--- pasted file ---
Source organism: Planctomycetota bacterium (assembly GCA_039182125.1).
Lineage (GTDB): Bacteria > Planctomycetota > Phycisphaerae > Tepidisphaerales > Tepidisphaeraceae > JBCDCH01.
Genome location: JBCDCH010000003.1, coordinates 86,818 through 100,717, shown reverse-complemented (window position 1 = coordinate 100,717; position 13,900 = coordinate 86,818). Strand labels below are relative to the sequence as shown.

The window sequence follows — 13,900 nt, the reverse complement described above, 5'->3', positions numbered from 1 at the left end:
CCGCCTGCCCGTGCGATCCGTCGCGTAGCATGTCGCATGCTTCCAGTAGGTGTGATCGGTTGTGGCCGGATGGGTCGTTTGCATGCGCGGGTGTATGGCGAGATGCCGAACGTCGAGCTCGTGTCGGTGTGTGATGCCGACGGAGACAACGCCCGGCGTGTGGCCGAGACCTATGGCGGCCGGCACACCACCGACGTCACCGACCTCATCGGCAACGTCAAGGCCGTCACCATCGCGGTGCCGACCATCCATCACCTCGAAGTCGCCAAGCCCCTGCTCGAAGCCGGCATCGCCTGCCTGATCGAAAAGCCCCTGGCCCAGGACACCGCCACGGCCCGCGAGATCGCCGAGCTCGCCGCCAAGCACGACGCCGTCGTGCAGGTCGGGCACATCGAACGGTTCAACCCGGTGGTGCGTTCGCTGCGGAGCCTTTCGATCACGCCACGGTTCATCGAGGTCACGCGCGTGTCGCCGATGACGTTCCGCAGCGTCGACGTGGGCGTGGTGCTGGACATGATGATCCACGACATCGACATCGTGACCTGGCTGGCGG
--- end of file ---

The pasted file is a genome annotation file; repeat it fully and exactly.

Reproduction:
Source organism: Planctomycetota bacterium (assembly GCA_039182125.1).
Lineage (GTDB): Bacteria > Planctomycetota > Phycisphaerae > Tepidisphaerales > Tepidisphaeraceae > JBCDCH01.
Genome location: JBCDCH010000003.1, coordinates 86,818 through 100,717, shown reverse-complemented (window position 1 = coordinate 100,717; position 13,900 = coordinate 86,818). Strand labels below are relative to the sequence as shown.

The window sequence follows — 13,900 nt, the reverse complement described above, 5'->3', positions numbered from 1 at the left end:
CCGCCTGCCCGTGCGATCCGTCGCGTAGCATGTCGCATGCTTCCAGTAGGTGTGATCGGTTGTGGCCGGATGGGTCGTTTGCATGCGCGGGTGTATGGCGAGATGCCGAACGTCGAGCTCGTGTCGGTGTGTGATGCCGACGGAGACAACGCCCGGCGTGTGGCCGAGACCTATGGCGGCCGGCACACCACCGACGTCACCGACCTCATCGGCAACGTCAAGGCCGTCACCATCGCGGTGCCGACCATCCATCACCTCGAAGTCGCCAAGCCCCTGCTCGAAGCCGGCATCGCCTGCCTGATCGAAAAGCCCCTGGCCCAGGACACCGCCACGGCCCGCGAGATCGCCGAGCTCGCCGCCAAGCACGACGCCGTCGTGCAGGTCGGGCACATCGAACGGTTCAACCCGGTGGTGCGTTCGCTGCGGAGCCTTTCGATCACGCCACGGTTCATCGAGGTCACGCGCGTGTCGCCGATGACGTTCCGCAGCGTCGACGTGGGCGTGGTGCTGGACATGATGATCCACGACATCGACATCGTGACCTGGCTGGCGG